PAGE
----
As violence engulfs Juárez, American companies adopt defensive measure

Published 31 March 2010

American companies relocated their manufacturing and assembly facilities to Juárez, just across the U.S. border from El Paso, Texas, to benefit from the cheap labor costs in one of Mexico’s most business-friendly cities; now, as drug-related crime has engulfed the city, these companies are erecting fences, increasing security in factories, and encouraging employees to commute in carpools; managers have gone through kidnapping simulations; some drive to work in convoys for added security

There used to be a time when American companies could not rush fast enough to relocate to the border city of Juárez because it was one of Mexico’s most business-friendly cities. Now, an entire industry is adjusting to doing business in Mexico’s deadliest town.

The Wall Street Journal’s Nicholas Casey writes that just across the U.S. border from El Paso, Texas, Juárez has turned into a murderous battleground as two rival drug cartels vie for a lucrative entry route into the United States. A dozen homicides a night is not uncommon. On Wednesday, Luis Raúl Macías Rosas, who was a manager at a Juárez maquiladora, was murdered within 600 feet of a military checkpoint, authorities said.

Some executives now carpool to work in a convoy, fearing they could otherwise be abducted. Whole factory work forces are undergoing kidnapping training. Routes to and from the bridge in El Paso are now patrolled by armed military guard.

Casey writes that until two years ago, Juárez was a thriving manufacturing hub. The 1994 North American Free Trade Agreement (NAFTA) paved the way for the rise of so-called maquiladoras, assembly lines where everything from laptops to motorcycles are built with cheap local labor and shipped back across the border tariff-free.

Dell Inc., Johnson & Johnson, and General Motors are among the many companies that contract with the assembly plants here. All told, the maquila plants employ roughly 180,000 people, according to the industry association.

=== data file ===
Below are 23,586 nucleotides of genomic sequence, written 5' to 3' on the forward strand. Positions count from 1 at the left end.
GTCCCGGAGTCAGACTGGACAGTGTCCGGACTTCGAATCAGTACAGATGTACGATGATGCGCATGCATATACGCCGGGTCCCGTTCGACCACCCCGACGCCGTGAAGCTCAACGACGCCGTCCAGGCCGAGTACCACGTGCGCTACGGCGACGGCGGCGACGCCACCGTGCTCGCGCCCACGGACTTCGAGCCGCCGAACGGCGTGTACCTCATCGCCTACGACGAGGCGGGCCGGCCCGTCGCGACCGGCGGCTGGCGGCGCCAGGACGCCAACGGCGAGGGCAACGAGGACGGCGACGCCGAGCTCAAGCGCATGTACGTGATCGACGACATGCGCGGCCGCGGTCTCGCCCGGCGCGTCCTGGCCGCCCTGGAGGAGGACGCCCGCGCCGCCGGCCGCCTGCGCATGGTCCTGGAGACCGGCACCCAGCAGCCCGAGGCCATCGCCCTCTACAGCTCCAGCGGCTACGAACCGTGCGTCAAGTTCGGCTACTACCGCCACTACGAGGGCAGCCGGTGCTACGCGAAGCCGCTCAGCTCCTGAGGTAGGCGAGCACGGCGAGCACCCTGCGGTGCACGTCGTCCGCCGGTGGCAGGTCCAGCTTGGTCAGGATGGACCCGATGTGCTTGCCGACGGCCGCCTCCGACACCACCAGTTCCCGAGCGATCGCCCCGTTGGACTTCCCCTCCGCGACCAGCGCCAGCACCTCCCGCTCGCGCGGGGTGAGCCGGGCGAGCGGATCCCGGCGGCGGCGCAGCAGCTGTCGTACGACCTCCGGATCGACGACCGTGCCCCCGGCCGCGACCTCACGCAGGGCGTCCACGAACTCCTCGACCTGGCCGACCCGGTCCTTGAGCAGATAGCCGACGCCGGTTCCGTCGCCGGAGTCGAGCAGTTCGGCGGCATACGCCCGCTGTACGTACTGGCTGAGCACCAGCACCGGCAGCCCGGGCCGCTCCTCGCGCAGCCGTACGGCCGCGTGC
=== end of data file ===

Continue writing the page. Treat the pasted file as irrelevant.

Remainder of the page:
Alas, “the maquila industry has now learned that the proximity to the border cuts both ways,” Caset writes. With the cartel war exploding, roughly 1,600 people were killed in 2008, up from only a few hundred in previous years. An additional 2,600 were killed in 2009, even after an effort by President Felipe Calderón to send federal police and some 7,000 soldiers into Juárez to quell the violence. Since January, 500 have died.

On 13 March three people with connections to the U.S. Consulate in Juárez were gunned down. The incident made the headlines because the victims’ connections to the U.S. government. Jorge Alberto Salcido, however, whose wife was a consulate employee, was also a manager at a Juárez assembly line of Dallas-based information-technology company Affiliated Computer Services Inc.

Casey notes that Salcido was not the first person in the industry to be caught in the crossfire. The factories weathered one wave of drug-related violence in the 1990s, followed by the unsolved disappearances of hundreds of female factory workers. In the most recent homicide wave, some managers have been kidnapped for ransom and some employees killed in carjackings.

Some foreign investors have passed on opening plants in Juárez since 2008, but the reason was more likely the recession, she says. María Soledad Maynez, president of the Asociación de Maquiladoras, the local trade group. No businesses have decided to relocate plants out of Juárez because of the violence, according to the group.

Alan Russell, president of Tecma Group LP, an El Paso-based manufacturer with seventeen factories in Juárez, told Casey that, “The unfortunate thing is that our economy slipped at the same time the drug war happened.” This has meant some unemployed Juárez residents have joined organized crime and extort local businesses for money, Russell says. The company removed all cash and even food coupons from factory premises to avoid attracting trouble, he says. Still, he adds, a number of Mexican management employees were carjacked in Juárez and several factories were stormed by armed robbers in 2008.

It is not clear how widespread the problems are because many crimes are not reported to Mexican police. Last year, there were five incidents of extortion against the factories and no homicides, according to state statistics.

Russell and other business leaders have taken concrete steps — erecting fences, increasing security in factories, and encouraging employees to commute in carpools. Some managers have gone through kidnapping simulations.

Other factory bosses have abolished overtime, and workers now head home before sunset. Some plant managers now ride to work in bulletproof cars. One senior executive has gone the other direction: He uses a beat-up 1988 Cadillac with a high-speed engine he hopes can outrun attackers.

Alberto Islas, a Mexico City security analyst who has advised companies in the area, told Casey that the maquilas are even more susceptible to infiltration by criminals posing as employees than to a direct attack from organized crime. “You need to know who’s working for you,” he says, warning that part-time criminals may look to factory warehouses as sites to store drugs like cocaine and marijuana.

Juárez’s violence is now sparking what Russell, the factory president, calls a “PR crisis,” particularly with outside investors reluctant to enter the city. “It’s more of a wait-and-see attitude,” he says.